Deakin University
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Prevalence and associated factors of childhood overweight/obesity among primary school children in urban Nepal

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posted on 2019-01-01, 00:00 authored by A Karki, A Shrestha, Narayan Subedi
Background: Childhood overweight/obesity has become a major public health concern globally because of its adverse health consequences and escalating prevalence. The factors underlying the disease conditions manifested during adulthood commonly originate in childhood. Nepal is going through a transition where under-nutrition co-exists with obesity; however, there is a lack of well-documented information on childhood overweight or obesity in Nepal. This study was carried out to determine the prevalence and associated factors of childhood overweight/obesity among urban primary school children. Methods: A cross-sectional survey was conducted from May to October of 2017. Behavioral data were collected using a structured self-administered questionnaire with parents of children aged 6-13 years old in grades 1-5 studying in private schools of Lalitpur district in Nepal. Study participants were selected using two-stage cluster random sampling from 10 private schools. Height and weight measurements of 575 children were taken and BMI-for-age-sex was calculated using WHO AnthroPlus. Data were analyzed using SPSS version 21. Associated factors were examined using Chi-square tests followed by multivariate logistic regression analyses. Results: The study found that out of 575 students, 107 (18.6%) were overweight and 41 (7.1%) were obese. Among 328 male children, 62 (19.0%) were overweight and 35 (10.6%) were obese. Likewise, among 247 female children, 45 (18.2%) were overweight and 6 (2.4%) were obese. Male children (aOR = 2.21, 95% CI: 1.38-3.53), children of mothers with a high school (aOR = 3.13, 95% CI: 1.39-7.12) or university level of education (aOR = 3.09, 95% CI: 1.23-7.70) and children of mothers in a professional field (aOR = 1.34, 95% CI: 1.02-4.05) had a greater likelihood of being overweight/obese. Likewise, students consuming energy-dense less nutrient food (aOR = 2.92, 95% CI: 1.66-5.12), lacking active travel to and from school (aOR = 2.38, 95% CI: 1.12-4.79) and those having sedentary behaviors (aOR = 3.01, 95% CI: 1.20-7.29) were likely to be overweight/obese. Conclusions: More than one-quarter of the children in urban Lalitpur were found to be overweight/obese. High junk food consumption and sedentary activity were found to be significantly associated with childhood overweight/obesity. School health and awareness programs aiming to reduce the intake of energy-dense foods and promote an active lifestyle including active transportation to school among children are imperative. Future studies to objectively measure the type and amount of food intake and physical activity of students are recommended.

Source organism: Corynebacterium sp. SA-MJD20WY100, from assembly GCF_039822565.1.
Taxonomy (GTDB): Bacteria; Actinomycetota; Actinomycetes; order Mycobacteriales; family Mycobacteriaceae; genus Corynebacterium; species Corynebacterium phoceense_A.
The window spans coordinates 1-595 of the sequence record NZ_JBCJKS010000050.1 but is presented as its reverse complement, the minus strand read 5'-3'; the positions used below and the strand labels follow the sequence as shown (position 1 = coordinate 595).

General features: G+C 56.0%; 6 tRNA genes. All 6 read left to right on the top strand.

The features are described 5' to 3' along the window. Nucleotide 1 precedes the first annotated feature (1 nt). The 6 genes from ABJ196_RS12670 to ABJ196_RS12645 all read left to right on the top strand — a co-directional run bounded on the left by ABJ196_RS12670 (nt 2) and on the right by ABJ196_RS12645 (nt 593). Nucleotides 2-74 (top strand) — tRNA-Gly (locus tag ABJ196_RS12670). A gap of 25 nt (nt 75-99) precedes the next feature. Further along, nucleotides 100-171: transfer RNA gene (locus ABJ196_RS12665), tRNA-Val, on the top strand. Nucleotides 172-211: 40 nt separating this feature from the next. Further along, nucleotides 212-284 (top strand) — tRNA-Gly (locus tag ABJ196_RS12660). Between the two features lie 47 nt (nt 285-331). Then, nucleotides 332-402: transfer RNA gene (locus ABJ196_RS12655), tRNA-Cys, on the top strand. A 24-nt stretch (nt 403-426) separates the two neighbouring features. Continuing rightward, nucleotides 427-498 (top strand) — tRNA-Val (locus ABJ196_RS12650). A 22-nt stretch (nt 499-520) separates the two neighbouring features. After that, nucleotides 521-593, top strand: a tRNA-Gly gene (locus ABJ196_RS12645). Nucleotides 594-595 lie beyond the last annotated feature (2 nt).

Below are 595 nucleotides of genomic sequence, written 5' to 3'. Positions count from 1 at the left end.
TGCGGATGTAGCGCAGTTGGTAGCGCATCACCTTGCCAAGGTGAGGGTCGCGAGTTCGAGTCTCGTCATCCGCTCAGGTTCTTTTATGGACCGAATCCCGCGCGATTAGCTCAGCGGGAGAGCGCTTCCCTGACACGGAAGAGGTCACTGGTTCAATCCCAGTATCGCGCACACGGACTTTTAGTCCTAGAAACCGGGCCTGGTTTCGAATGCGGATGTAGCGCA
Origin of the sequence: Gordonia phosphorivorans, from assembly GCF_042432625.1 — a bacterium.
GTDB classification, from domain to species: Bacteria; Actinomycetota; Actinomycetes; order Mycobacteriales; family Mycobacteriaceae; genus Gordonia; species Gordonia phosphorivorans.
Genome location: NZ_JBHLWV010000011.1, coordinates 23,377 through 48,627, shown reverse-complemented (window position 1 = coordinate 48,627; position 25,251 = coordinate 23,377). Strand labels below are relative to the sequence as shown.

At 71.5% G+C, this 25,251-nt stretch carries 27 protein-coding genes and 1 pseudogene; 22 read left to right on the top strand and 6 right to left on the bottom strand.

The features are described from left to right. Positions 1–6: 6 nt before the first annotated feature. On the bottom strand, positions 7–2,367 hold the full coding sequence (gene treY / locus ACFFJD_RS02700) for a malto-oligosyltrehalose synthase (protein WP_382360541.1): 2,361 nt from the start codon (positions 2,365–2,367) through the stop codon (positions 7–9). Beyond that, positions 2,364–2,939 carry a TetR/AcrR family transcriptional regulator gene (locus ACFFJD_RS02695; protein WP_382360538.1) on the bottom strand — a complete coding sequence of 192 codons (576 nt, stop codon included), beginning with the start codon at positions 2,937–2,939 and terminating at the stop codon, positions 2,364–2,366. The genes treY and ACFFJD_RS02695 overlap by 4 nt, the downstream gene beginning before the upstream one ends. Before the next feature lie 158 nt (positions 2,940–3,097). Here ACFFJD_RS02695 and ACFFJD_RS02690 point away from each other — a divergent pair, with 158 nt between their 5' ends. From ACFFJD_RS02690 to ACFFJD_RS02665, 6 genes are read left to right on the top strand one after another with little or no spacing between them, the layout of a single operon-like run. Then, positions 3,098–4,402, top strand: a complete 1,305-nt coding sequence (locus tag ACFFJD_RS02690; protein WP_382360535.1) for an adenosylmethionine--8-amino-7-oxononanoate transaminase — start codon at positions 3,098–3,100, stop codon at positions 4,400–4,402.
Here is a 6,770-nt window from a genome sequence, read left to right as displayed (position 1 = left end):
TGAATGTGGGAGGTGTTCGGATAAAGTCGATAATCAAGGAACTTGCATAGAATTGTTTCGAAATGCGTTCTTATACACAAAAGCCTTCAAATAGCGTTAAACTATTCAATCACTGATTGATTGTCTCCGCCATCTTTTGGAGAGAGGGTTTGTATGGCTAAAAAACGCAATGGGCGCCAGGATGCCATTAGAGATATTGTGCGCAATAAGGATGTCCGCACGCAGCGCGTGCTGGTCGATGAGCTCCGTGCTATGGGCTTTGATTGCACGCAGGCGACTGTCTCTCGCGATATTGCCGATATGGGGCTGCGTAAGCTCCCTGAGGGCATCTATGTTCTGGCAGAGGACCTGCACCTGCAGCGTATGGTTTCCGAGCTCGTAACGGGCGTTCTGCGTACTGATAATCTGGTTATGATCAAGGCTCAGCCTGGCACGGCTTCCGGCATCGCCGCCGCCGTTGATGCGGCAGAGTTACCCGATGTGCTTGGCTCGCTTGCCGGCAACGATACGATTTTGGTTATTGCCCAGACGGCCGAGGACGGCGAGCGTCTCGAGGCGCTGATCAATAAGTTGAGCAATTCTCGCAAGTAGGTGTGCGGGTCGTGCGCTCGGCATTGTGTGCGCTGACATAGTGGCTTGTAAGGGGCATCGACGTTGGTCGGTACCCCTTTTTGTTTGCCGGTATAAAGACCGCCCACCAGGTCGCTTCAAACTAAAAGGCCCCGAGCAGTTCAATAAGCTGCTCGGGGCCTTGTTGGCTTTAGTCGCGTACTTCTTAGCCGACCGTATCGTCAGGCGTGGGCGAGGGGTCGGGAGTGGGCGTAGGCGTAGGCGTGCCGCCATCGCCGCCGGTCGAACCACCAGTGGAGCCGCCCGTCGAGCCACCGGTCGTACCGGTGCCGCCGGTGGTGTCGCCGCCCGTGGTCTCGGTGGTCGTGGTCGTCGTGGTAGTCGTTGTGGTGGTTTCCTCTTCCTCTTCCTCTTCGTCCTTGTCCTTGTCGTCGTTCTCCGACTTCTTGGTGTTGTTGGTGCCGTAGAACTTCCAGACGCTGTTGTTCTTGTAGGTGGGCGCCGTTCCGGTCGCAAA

BMC Public Health






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BioMed Central


London, Eng



Publication classification

C1 Refereed article in a scholarly journal